Click here to receive the Daily Digest via e-mail.
Singapore’s Lessons for an Unequal America (NYT)
Roosevelt Institute Chief Economist Joseph Stiglitz writes that despite a growing class divide in the U.S., other comparable nations have demonstrated that it’s possible to combine social equity with strong economic growth. The key seems to be that you have to try.
In Cyprus, Europe Sets a New Standard for Stupidity (Bloomberg)
Clive Crook tries to decipher the logic behind the European Union’s decision to work toward a unified banking system only to turn around and prove that it can’t be trusted to insure anyone’s bank deposits without taking the liberty of making its own withdrawals.
Lesson of JPMorgan’s Whale Trade: Nothing Was Learned (ProPublica)
Jesse Eisinger argues that the Senate report on JPMorgan’s London Whale fiasco and the subsequent cover-up shows that bankers are still up to the same old tricks that led to the financial crisis, and regulators are still happy to play the magician’s assistant.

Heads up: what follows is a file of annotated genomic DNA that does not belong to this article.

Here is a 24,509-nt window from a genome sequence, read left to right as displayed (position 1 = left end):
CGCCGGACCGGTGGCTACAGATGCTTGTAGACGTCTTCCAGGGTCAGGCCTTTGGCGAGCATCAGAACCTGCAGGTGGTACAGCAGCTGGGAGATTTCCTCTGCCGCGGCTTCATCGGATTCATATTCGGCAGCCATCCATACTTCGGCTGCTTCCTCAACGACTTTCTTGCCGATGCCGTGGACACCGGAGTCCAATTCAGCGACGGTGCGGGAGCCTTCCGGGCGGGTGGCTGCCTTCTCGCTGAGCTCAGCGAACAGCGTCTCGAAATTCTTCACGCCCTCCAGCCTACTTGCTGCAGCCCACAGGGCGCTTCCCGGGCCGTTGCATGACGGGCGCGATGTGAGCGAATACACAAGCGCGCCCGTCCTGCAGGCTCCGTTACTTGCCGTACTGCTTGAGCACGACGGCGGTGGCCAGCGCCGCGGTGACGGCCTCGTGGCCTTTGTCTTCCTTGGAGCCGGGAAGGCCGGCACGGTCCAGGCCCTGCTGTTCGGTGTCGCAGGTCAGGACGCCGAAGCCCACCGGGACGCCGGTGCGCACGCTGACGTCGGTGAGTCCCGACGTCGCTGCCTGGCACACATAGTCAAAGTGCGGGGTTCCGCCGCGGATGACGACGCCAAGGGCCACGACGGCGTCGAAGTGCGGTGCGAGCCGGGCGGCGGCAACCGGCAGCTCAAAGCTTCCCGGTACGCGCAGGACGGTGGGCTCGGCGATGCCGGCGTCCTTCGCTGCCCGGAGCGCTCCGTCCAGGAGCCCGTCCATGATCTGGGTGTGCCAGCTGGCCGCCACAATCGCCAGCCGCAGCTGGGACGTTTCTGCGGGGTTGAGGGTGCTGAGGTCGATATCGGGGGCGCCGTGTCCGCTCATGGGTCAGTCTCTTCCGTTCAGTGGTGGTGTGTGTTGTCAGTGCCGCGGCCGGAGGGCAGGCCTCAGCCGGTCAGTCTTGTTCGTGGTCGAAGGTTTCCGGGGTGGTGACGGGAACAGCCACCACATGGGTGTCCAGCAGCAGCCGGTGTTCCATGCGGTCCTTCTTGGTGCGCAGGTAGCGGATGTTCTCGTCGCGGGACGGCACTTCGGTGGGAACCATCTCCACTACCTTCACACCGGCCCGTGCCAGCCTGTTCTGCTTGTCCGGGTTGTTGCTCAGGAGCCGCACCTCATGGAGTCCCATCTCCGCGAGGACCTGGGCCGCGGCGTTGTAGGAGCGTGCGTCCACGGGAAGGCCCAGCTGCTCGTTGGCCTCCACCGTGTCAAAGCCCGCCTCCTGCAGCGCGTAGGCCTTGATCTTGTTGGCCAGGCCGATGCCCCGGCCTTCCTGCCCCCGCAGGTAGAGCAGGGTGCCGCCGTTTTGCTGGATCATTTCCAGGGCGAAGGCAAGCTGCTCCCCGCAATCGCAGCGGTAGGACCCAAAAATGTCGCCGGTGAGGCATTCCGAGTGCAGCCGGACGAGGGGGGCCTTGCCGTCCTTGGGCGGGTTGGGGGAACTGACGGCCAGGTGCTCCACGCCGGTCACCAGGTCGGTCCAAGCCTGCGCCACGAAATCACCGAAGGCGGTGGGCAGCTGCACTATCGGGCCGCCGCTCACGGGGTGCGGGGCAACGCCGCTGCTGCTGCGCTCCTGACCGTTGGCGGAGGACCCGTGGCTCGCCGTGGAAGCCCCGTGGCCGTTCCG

Progressives’ budget merits a closer look (WaPo)
Katrina vanden Heuvel writes that the Congressional Progressive Caucus’s budget, which contains ideas with strong popular support that could actually help the economy, deserves more media attention than a new edition of Paul Ryan’s plan to avenge the makers.
Republicans Redefine “Left-Wing” as “Not Balancing the Budget Fast Enough” (Slate)
Dave Weigel notes that as part of the GOP’s ongoing effort to message its way out of nonsensical policy positions, it’s now claiming that proposing a budget with a slightly higher debt-to-GDP ratio is the start of a slippery slope toward seizing the means of production.
The economic plan to rob grandma’s bread basket (Guardian)
Helaine Olen argues that switching Social Security to chained CPI would hurt retirees in general, who can’t exactly shop around for a cheaper generic for hip surgery, and older women in particular, who’d be forced to go on a low-carb, low-everything-else-too diet.
This Week in Poverty: SEIU Hospital Workers Strike for Affordable Healthcare (The Nation)
Greg Kaufmann highlights a strike by 700 hospital workers in Washington whose own health insurance has become so expensive that they can no longer afford care, which is kind of like working as a cook or a waiter in a restaurant while suffering from starvation.
Forty Years Behind on Sick-Leave Policy, But Catching Up (Prospect)
Sharon Lerner notes that there’s mounting pressure for the U.S. to join most of the rest of the world by guaranteeing paid sick time, but the idea still faces powerful opposition, like business owners who must enjoy having employees cough on their lunch.